In this paper, I discuss some central ethical aspects of self-forgiveness. A first comparison is made between interpersonal forgiveness and self-forgiveness. It would seem that self-forgiveness follows much of the same structure as interpersonal forgiveness, although with some exceptions. One noticeable difference is that with self-forgiveness, the forgiver and forgiven is one and the same person. The main ethical question discussed is when self-forgiveness is morally permissible. I argue that self-forgiveness is only morally permissible when the wrongdoer acknowledges wrongdoing and display genuine repentance. He must also, insofar as possible, ask the victim for forgiveness before contemplating self-forgiveness.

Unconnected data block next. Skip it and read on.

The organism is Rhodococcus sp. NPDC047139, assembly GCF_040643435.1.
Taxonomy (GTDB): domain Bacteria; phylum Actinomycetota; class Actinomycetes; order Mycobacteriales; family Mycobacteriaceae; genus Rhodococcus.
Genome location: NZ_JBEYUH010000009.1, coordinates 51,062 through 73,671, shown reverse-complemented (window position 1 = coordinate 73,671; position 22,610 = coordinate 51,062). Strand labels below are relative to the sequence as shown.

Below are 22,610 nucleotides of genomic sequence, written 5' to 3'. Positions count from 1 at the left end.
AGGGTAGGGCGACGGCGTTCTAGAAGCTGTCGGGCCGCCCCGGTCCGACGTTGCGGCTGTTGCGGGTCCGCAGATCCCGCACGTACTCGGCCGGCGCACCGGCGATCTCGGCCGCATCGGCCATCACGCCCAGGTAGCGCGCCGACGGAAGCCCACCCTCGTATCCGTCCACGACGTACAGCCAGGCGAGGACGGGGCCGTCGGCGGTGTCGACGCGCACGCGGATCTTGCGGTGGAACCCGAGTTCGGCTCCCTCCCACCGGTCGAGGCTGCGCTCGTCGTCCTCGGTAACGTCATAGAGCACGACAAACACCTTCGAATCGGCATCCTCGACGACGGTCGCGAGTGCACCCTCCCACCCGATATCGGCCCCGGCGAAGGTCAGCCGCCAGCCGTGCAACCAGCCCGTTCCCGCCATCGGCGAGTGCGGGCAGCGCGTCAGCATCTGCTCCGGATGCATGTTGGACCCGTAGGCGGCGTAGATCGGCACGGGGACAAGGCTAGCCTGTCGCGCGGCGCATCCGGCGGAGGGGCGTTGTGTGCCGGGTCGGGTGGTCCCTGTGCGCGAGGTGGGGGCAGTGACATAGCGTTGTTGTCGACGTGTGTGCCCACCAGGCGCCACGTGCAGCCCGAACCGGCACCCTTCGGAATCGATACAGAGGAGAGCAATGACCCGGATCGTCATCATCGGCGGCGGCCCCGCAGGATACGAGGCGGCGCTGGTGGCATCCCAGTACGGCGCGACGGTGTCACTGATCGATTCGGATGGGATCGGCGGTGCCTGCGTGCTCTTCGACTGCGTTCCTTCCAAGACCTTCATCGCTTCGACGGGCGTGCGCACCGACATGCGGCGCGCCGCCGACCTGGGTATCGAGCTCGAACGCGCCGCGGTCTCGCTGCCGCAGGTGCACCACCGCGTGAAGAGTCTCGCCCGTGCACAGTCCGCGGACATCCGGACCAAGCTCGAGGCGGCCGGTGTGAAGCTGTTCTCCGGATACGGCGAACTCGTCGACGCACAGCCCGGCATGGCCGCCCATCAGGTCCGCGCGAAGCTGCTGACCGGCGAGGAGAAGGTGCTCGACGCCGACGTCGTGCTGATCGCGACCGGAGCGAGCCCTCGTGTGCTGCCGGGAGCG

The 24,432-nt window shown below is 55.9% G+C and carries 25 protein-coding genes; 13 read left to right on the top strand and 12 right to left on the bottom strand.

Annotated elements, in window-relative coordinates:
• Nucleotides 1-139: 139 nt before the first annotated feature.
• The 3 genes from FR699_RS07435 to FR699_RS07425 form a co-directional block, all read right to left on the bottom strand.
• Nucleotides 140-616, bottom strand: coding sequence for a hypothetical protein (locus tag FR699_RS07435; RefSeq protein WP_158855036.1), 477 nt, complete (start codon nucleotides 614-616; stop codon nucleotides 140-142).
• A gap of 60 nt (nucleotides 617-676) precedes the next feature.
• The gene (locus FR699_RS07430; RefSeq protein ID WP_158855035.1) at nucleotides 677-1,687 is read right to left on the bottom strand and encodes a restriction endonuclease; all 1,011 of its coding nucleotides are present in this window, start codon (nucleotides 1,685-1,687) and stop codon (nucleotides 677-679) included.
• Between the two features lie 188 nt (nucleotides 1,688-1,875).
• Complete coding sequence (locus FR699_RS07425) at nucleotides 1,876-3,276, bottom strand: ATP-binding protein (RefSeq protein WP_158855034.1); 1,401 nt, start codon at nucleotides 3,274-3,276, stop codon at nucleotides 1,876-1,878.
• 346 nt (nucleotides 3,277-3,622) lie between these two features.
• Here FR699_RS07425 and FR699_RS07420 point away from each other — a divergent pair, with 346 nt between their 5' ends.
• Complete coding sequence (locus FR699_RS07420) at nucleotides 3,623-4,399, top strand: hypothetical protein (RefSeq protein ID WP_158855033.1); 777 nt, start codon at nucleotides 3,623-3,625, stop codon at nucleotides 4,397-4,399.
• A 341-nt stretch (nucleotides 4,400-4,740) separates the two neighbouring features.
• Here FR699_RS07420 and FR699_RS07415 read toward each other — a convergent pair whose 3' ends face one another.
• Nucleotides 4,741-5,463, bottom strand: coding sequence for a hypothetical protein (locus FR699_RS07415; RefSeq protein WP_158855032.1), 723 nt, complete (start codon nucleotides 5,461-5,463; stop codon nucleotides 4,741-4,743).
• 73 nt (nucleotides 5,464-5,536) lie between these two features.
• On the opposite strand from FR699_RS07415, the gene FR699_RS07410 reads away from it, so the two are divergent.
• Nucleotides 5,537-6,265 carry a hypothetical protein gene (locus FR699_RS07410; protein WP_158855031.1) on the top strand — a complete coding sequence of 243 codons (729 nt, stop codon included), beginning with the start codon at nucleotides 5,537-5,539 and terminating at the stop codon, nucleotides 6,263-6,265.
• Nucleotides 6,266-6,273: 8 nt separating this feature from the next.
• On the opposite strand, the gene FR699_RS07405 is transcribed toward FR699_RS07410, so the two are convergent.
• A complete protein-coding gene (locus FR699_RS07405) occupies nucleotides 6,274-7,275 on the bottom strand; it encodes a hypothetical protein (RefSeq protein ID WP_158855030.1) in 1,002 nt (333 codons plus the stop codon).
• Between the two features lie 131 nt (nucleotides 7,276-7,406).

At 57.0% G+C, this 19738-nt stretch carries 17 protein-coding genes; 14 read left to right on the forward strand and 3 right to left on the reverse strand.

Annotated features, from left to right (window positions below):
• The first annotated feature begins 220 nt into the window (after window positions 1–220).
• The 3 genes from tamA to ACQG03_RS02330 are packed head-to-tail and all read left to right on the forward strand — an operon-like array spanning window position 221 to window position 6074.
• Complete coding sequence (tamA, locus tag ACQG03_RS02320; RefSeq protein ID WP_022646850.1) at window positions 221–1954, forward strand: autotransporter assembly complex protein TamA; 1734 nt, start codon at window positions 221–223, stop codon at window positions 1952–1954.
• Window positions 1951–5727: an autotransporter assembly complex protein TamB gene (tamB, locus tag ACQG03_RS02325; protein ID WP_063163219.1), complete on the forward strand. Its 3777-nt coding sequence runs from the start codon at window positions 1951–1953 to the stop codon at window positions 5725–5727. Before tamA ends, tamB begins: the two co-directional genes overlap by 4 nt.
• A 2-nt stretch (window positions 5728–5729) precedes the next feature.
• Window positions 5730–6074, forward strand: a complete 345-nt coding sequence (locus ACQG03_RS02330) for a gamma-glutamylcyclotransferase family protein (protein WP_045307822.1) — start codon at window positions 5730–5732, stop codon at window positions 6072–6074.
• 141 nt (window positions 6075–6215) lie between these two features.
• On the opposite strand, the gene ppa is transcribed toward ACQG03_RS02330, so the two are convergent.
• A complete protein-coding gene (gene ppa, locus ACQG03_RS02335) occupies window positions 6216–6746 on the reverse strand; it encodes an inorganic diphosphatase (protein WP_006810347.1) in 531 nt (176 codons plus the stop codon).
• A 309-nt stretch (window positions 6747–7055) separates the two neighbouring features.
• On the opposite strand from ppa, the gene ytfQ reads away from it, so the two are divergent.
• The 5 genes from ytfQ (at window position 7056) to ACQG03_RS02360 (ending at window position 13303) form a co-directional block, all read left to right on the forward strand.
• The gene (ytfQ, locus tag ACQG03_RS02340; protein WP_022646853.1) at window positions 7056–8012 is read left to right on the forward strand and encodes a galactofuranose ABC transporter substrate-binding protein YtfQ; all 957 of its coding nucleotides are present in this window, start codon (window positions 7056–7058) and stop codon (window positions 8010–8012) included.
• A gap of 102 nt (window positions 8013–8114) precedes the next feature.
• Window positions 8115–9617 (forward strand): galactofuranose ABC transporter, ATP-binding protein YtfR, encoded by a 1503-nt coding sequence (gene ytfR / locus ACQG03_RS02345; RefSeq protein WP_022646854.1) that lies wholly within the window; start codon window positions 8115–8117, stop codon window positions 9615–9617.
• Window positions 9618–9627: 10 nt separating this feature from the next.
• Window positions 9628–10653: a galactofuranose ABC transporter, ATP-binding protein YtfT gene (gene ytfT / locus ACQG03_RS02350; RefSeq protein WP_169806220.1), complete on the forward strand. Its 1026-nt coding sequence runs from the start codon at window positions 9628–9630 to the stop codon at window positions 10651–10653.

© 2014 by Walter de Gruyter Berlin Boston